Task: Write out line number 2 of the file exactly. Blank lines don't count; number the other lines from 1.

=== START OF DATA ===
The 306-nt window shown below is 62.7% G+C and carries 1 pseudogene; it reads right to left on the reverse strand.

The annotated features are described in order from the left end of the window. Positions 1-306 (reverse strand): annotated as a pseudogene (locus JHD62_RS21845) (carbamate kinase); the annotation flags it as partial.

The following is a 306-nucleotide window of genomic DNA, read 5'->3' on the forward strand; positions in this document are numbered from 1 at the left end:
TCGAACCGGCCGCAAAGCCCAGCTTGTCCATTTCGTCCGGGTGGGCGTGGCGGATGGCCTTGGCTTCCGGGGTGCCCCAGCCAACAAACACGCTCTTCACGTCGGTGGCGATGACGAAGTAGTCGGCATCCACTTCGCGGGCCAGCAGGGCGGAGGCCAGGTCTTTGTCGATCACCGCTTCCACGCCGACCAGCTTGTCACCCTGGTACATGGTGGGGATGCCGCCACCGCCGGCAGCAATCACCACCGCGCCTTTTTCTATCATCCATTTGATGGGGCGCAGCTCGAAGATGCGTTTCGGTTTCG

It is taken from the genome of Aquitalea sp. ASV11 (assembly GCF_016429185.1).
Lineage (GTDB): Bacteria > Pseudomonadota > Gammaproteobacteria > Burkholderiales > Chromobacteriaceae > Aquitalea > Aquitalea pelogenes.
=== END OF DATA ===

The annotated features are described in order from the left end of the window. Positions 1-306 (reverse strand): annotated as a pseudogene (locus JHD62_RS21845) (carbamate kinase); the annotation flags it as partial.